A gun salute at London's Tower Bridge and at Hyde Park will mark the Queen's birthday, a notably more low-key affair after a year of festivities to mark her hitting 90.
A thousand beacons were lit around the country on April 21 2016 and other events last year included street parties and a pageant at her Windsor Castle home.
"I'm still alive," the Queen joked in June during a visit to Northern Ireland, one of the numerous engagements filling the royal calendar.
But the ever-popular monarch has begun handing over duties to other royals, standing down as patron of 25 bodies at the end of last year, including the Wimbledon tennis championships.
While her eldest child Prince Charles is heir to the throne, greater attention has fallen on his two sons William and Harry, who have taken on some of the Queen's duties.
The arrival of Prince William and his wife Kate's two children - Prince George and Princess Charlotte - has cemented the country's positive view of the royal family.
Prince Harry is also admired, receiving widespread acclaim this week for speaking out about seeking counselling years after his mother's death when he was a child.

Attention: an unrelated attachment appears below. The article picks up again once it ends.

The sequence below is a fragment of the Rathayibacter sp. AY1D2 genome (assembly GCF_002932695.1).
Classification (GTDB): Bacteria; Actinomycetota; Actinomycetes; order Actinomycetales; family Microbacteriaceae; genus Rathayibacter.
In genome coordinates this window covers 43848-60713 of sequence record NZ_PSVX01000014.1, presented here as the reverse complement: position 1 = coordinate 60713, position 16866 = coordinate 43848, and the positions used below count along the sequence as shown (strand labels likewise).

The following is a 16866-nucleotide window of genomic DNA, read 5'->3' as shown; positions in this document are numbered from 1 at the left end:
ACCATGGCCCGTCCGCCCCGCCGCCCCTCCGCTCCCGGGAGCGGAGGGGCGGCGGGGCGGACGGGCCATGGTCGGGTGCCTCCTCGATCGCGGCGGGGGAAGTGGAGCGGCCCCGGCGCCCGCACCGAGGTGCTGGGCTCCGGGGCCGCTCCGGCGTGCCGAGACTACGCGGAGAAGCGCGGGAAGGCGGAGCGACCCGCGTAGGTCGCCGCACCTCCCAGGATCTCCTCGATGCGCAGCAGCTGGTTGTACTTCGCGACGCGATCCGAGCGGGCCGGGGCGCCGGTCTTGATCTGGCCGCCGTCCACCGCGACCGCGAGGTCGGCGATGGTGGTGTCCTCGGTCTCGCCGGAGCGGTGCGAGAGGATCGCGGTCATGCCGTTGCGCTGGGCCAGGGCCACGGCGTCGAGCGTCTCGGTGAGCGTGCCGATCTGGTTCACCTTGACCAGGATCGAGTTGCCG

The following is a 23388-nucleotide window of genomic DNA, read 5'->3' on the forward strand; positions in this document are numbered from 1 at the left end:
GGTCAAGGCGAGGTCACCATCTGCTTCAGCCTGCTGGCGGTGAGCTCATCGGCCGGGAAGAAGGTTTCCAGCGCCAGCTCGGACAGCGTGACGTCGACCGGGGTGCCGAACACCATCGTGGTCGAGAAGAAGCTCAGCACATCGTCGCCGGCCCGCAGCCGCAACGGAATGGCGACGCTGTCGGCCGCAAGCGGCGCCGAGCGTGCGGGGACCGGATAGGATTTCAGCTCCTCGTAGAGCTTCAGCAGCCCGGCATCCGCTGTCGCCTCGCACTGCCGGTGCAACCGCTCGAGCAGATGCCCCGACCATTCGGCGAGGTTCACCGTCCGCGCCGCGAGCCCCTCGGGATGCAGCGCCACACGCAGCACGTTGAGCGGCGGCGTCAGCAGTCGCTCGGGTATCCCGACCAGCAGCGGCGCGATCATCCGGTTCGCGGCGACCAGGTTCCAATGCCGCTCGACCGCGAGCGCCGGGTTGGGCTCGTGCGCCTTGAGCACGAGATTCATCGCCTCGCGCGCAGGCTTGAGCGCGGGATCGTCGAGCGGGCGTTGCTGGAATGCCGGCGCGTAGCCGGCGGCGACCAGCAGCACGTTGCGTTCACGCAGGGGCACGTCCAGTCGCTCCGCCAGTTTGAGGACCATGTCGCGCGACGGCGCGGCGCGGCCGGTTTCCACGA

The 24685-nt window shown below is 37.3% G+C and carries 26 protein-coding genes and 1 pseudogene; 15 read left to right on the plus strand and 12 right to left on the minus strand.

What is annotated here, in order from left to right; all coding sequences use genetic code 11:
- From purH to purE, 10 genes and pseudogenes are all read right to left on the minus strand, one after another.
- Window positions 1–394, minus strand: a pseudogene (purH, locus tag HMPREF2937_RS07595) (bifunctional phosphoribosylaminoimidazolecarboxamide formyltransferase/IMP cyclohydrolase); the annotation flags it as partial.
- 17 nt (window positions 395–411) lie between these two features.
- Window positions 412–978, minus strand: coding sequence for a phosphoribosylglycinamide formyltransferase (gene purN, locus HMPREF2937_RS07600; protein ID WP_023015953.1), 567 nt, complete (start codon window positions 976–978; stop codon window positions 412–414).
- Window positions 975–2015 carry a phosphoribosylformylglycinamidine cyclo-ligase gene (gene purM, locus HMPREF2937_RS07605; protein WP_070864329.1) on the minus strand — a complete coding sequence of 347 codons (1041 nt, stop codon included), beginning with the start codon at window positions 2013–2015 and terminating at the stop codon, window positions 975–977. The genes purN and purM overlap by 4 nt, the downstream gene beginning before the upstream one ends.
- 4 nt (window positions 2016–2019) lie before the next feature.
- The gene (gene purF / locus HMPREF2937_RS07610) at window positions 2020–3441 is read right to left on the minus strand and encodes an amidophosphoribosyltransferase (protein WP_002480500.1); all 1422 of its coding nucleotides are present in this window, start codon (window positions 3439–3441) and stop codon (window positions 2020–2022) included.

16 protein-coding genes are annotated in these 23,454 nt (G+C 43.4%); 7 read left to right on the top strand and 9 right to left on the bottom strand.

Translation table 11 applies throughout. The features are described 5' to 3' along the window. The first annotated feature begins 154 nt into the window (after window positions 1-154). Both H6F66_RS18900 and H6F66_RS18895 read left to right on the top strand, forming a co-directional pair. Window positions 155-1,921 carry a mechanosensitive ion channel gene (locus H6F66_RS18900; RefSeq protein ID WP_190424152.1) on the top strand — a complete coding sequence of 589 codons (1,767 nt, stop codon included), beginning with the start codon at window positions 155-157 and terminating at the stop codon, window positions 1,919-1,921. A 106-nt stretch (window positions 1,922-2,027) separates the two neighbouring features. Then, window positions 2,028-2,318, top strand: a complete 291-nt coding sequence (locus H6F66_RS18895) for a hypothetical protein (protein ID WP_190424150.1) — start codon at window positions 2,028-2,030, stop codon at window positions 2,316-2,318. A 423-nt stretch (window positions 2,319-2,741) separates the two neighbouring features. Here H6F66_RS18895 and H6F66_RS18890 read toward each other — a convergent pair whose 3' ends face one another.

Reforming the royals
The Queen was instrumental in bringing the royals into modern times, after ascending to the throne in 1952 as Britain's empire was in sharp decline.
She made this vow on turning 21.
One of the most testing periods for the monarch came during the 1990s. The Queen dubbed 1992 her "annus horribilis" after the marriages of three of her four children broke down and Windsor Castle was badly damaged in a fire.
Five years later she faced the wrath of the British public when Princess Diana died and the Queen chose to stay at her estate in Scotland rather than return to London.
Buckingham Palace has since been careful to avoid such clashes with the Queen's subjects.
She has remained quiet about political issues including the divisive Brexit referendum and, in January, Prime Minister Theresa May's controversial decision to invite US President Donald Trump for a state visit.
In modernising her family's image and refusing to become political, the Queen has held on to the nation's affection. While generally in good health, she suffered a cold over Christmas and her recovery was watched anxiously.
Despite being followed closely in her public appearances - feeding an elephant at a British zoo this month, for example - she has succeeded in keeping life behind palace doors relatively secret.
While her love of horses and Corgis is well publicised, palace insiders have revealed that the Queen's private pastimes include crossword puzzles and a Dubonnet-and-gin cocktail before lunch.